Save 40% on UNC Press books during our American History SALE

Save 40% on UNC Press books during our American History SALE

Mr. Kaiser Goes to Washington

The Rise of a Government Entrepreneur

By Stephen B. Adams

272 pp., 6 x 9.25, 16 illus., notes, bibl., index

  • Paperback ISBN: 978-0-8078-5994-0
    Published: July 2009
  • eBook ISBN: 978-0-8078-6002-1
    Published: November 2000

Buy this Book

In the 1940s, the name Henry J. Kaiser was magic. Based on the success of his shipyards, Kaiser was hailed by the national media as the force behind a 'can-do' production miracle and credited by the American public with doing more to help President Roosevelt win World War II than any other civilian. Kaiser also built an empire in construction, cement, magnesium, steel, and aluminum--all based on government contracts, government loans, and changes in government regulations. In this book, Stephen Adams offers Kaiser's story as the first detailed case study of 'government entrepreneurship.' Taking a fresh look at the birth of modern business-government relations, he explores the symbiotic connection forged between FDR and Kaiser. Adams shows that while Kaiser capitalized on opportunities provided by the growth of the federal government, FDR found in Kaiser an industrial partner whose enterprises embodied New Deal goals. The result of a confluence of administration policy and entrepreneurial zeal, Kaiser's dramatic rise illustrates the important role of governmental relations in American entrepreneurial success.

Originally published in 1997.

A UNC Press Enduring Edition -- UNC Press Enduring Editions use the latest in digital technology to make available again books from our distinguished backlist that were previously out of print. These editions are published unaltered from the original, and are presented in affordable paperback formats, bringing readers both historical and cultural value.

About the Author

Stephen B. Adams received his Ph.D. in history from Johns Hopkins University. He is currently at work on a history of the Western Electric Company.
For more information about Stephen B. Adams, visit the Author Page.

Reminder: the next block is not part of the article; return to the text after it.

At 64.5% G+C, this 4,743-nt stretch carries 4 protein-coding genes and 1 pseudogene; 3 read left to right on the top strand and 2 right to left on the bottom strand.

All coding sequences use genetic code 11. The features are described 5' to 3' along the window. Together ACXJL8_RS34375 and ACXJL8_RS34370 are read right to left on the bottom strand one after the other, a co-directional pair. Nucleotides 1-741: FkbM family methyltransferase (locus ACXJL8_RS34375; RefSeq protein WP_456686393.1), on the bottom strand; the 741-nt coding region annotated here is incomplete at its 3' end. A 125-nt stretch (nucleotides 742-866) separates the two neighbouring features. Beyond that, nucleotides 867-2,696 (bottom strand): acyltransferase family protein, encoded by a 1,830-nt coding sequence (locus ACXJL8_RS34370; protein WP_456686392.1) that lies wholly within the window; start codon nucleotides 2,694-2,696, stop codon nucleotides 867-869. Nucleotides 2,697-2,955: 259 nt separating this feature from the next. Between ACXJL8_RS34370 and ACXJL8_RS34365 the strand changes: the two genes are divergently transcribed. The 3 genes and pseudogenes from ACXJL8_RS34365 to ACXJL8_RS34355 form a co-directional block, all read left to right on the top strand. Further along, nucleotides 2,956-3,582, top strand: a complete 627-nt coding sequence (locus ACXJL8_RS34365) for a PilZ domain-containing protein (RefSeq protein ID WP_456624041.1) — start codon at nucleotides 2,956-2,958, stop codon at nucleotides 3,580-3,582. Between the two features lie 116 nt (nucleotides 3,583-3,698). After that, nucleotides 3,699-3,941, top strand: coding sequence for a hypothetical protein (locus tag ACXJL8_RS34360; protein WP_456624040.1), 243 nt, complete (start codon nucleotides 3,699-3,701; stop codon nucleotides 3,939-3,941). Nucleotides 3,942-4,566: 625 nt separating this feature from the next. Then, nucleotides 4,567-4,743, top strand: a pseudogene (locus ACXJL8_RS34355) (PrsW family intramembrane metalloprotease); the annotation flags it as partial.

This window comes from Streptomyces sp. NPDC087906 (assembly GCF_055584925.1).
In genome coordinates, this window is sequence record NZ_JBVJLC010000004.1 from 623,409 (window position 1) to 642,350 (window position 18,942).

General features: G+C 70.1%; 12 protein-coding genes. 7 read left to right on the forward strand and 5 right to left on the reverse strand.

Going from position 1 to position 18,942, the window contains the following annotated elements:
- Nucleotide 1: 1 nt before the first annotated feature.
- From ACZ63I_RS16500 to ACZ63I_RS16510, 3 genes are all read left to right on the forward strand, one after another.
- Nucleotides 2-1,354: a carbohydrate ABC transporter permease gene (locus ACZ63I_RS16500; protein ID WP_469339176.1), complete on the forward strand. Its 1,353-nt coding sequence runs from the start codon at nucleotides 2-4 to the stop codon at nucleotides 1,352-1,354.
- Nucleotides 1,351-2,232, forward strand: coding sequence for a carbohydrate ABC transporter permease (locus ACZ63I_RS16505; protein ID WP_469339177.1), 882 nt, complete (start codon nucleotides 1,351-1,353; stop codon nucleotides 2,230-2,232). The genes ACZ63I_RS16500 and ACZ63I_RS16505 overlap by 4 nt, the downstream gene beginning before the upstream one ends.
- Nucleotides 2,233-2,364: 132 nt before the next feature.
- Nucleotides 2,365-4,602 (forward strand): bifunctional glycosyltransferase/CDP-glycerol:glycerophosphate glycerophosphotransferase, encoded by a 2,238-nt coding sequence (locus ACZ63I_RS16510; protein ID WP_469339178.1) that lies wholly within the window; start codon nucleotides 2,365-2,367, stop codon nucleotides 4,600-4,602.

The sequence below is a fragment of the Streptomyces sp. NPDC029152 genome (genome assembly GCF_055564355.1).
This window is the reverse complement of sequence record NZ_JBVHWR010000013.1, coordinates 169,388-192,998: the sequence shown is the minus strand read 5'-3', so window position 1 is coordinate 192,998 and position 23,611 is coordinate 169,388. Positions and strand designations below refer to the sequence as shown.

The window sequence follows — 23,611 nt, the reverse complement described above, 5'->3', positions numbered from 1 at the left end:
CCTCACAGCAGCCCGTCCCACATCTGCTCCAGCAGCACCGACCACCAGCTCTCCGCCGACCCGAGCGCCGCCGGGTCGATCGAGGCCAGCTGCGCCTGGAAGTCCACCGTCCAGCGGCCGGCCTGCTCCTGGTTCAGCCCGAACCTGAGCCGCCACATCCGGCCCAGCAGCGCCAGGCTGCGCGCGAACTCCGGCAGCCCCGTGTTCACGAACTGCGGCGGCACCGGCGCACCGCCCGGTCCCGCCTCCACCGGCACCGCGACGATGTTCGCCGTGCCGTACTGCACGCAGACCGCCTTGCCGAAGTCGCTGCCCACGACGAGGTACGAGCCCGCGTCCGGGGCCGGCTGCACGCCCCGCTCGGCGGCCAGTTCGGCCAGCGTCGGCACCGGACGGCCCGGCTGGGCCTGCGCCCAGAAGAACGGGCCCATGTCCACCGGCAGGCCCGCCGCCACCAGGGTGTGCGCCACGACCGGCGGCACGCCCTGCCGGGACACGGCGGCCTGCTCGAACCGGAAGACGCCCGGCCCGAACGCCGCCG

Reviews

“[Adams] approaches Kaiser from a fresh angle. . . . Where capitalism, entrepreneurialism, war, economic depression, and governmental power (specifically during the administration of Franklin Roosevelt) converge.”--Technology & Culture

“Adams has written an important book. He probed in depth issues that others, myself included, passed over lightly. He presents his arguments clearly and convincingly. Adams’s research is impressive; he has consulted the important manuscript collections, and he interviewed virtually every available key player. Equally important, he consulted all relevant secondary source literature, providing a useful, sophisticated conceptual framework. Finally, the book is logically organized and well written, mercifully free of jargon.”--Journal of American History

"A case study of government entrepreneurship, this fascinating book provides an excellent introduction to government-business relations at that point in time when the federal government became a major purchaser of goods and services."--Choice

"Adams focuses on the relationship between the government and Henry Kaiser, noted shipbuilder during World War II. . . . Adams argues that Kaiser took advantage of the situation to become a government entrepreneur during the period. . . . Recommended."--Library Journal

"Adams does an excellent job of recounting the history of Kaiser's economic rise. More important, by developing his argument that Kaiser exemplifies a new type of economic figure--the 'government entrepreneur'--he sheds light on the interface between government and private enterprise during the Roosevelt years and also on the workings of the government itself."--Naomi R. Lamoreaux, University of California, Los Angeles

"For his case study of a government entrepreneur, Adams could scarcely have found a better figure than Henry J. Kaiser. A promoter of absolutely dazzling ability and breathtaking audacity, Kaiser developed what Adams calls a symbiotic relationship with Roosevelt's New Dealers, translating their ideologically framed goals into business reality. Adams's study is an exceptionally valuable addition to the history of American business and of the New Deal."--Diana Davids Olien, University of Texas of the Permian Basin